Innovative approaches for the development of antidepressant drugs: Current and future strategies
- Cite this article as:
- Schechter, L.E., Ring, R.H., Beyer, C.E. et al. Neurotherapeutics (2005) 2: 590. doi:10.1602/neurorx.2.4.590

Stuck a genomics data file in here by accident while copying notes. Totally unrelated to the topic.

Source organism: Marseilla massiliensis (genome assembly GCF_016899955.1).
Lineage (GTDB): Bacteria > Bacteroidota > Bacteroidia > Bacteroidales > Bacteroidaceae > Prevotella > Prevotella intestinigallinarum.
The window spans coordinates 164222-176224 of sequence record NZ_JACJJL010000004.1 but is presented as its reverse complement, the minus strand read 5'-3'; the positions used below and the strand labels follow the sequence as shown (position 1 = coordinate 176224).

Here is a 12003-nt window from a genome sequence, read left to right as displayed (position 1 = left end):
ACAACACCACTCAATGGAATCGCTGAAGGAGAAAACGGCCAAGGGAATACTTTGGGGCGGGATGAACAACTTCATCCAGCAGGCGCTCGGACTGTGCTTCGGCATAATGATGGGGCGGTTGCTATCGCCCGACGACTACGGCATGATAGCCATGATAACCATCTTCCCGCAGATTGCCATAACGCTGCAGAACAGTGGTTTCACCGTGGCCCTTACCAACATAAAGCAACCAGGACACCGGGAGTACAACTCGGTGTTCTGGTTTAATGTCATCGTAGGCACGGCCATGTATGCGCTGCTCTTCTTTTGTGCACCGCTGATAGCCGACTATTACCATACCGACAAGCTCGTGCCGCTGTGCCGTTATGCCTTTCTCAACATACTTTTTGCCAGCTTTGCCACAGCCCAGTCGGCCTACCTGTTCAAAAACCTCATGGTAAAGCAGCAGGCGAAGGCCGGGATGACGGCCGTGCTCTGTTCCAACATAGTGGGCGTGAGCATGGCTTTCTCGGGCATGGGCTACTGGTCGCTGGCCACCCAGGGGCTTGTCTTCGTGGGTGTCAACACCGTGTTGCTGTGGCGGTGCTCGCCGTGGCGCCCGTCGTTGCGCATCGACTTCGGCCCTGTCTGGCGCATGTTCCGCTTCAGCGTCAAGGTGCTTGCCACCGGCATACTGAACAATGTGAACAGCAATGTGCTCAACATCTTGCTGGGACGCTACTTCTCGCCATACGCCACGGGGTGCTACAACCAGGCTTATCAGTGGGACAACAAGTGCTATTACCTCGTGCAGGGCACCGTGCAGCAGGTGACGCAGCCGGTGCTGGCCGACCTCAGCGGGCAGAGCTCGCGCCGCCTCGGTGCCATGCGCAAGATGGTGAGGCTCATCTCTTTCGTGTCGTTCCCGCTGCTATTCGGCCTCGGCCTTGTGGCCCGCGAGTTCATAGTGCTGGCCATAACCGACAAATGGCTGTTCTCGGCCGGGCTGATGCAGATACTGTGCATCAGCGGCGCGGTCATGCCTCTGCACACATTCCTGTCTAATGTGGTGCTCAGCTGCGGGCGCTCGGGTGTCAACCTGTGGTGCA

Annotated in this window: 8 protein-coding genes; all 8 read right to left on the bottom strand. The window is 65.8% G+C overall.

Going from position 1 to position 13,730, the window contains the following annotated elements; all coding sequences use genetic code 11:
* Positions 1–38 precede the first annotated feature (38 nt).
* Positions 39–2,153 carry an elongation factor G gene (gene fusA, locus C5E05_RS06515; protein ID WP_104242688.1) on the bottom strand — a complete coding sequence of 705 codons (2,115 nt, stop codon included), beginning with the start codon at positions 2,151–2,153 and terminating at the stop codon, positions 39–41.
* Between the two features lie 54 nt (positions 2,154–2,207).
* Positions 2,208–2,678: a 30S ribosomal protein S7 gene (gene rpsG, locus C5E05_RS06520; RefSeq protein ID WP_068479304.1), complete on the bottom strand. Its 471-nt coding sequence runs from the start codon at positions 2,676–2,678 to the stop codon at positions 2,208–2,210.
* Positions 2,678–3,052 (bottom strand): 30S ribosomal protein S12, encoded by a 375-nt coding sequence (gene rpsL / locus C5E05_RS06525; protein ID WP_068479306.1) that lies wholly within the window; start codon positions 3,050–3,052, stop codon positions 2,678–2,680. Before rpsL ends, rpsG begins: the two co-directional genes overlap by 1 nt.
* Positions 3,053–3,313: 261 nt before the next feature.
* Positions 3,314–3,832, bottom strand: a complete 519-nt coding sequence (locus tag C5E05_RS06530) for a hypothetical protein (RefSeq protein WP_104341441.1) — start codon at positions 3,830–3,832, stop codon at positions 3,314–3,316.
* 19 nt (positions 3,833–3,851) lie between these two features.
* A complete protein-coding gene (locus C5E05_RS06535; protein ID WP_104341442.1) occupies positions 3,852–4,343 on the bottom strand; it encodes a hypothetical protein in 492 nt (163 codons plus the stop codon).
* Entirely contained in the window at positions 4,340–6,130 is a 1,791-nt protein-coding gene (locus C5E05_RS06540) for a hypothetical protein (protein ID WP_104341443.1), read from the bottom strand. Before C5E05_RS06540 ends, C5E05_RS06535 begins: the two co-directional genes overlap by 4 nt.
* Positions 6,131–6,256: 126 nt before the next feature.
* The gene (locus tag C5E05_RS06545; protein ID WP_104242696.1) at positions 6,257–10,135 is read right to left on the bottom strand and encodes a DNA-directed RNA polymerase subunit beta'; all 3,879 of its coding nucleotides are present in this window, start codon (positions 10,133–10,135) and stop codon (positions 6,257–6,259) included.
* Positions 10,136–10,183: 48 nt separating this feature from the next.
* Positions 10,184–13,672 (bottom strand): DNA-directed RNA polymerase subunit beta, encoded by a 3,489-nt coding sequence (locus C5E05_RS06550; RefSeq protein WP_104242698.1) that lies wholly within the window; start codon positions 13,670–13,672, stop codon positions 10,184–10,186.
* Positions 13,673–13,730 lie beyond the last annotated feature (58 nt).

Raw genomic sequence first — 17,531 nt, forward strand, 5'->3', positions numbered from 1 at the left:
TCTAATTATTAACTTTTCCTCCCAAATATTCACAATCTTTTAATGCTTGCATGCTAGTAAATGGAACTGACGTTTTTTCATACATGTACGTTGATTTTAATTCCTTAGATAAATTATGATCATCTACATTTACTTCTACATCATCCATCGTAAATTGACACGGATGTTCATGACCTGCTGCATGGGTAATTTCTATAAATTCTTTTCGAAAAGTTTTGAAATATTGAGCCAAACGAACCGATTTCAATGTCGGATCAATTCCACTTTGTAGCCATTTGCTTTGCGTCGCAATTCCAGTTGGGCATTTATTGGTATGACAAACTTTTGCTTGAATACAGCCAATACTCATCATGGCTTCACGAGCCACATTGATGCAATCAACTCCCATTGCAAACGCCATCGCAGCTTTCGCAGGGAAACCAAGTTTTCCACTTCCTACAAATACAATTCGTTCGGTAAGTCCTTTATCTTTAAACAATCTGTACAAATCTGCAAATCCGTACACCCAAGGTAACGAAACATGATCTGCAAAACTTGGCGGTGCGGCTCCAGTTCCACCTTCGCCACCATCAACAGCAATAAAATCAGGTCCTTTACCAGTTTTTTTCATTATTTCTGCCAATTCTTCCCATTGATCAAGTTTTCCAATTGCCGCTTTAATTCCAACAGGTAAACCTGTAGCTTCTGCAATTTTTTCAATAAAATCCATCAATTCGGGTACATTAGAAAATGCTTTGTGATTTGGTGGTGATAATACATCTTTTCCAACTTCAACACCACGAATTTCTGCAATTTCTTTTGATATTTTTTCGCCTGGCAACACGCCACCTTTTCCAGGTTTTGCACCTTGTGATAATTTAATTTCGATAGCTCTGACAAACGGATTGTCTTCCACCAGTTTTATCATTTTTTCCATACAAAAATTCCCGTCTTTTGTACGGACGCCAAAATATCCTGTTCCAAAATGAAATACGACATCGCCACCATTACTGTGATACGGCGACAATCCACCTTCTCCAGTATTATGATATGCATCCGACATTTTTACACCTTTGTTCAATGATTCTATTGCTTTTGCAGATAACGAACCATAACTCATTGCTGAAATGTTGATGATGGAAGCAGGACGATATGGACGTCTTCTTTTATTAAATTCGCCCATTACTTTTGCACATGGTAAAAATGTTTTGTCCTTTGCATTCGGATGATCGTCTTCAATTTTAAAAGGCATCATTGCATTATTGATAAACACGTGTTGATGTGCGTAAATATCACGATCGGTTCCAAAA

Depression is a highly debilitating disorder that has been estimated to affect up to 21% of the world population. Despite the advances in the treatment of depression with selective serotonin reuptake inhibitors (SSRIs) and serotonin and norepinephrine reuptake inhibitors (SNRIs), there continue to be many unmet clinical needs with respect to both efficacy and side effects. These needs range from efficacy in treatment resistant patients, to improved onset, to reductions in side effects such as emesis or sexual dysfunction. To address these needs, there are numerous combination therapies and novel targets that have been identified that may demonstrate improvements in one or more areas. There is tremendous diversity in the types of targets and approaches being taken. At one end of a spectrum is combination therapies that maintain the benefits associated with SSRIs but attempt to either improve efficacy or reduce side effects by adding additional mechanisms (5-HT1A, 5-HT1B, 5-HT1D, 5-HT2C, α-2A). At the other end of the spectrum are more novel targets, such as neurotrophins (BDNF, IGF), based on recent findings that antidepressants induce neurogenesis. In between, there are many approaches that range from directly targeting serotonin receptors (5-HT2C, 5-HT6) to targeting the multiplicity of potential mechanisms associated with excitatory (glutamate, NMDA, mGluR2, mGluR5) or inhibitory amino acid systems (GABA) or peptidergic systems (neurokinin 1, corticotropin-releasing factor 1, melanin-concentrating hormone 1, V1b). The present review addresses the most exciting approaches and reviews the localization, neurochemical and behavioral data that provide the supporting rationale for each of these targets or target combinations.